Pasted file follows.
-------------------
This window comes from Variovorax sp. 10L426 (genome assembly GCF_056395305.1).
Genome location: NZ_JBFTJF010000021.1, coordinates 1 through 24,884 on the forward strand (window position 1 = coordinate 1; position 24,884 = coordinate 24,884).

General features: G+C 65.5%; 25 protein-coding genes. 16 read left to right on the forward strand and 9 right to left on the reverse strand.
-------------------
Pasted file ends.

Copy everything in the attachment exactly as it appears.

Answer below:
This window comes from Variovorax sp. 10L426 (genome assembly GCF_056395305.1).
Genome location: NZ_JBFTJF010000021.1, coordinates 1 through 24,884 on the forward strand (window position 1 = coordinate 1; position 24,884 = coordinate 24,884).

General features: G+C 65.5%; 25 protein-coding genes. 16 read left to right on the forward strand and 9 right to left on the reverse strand.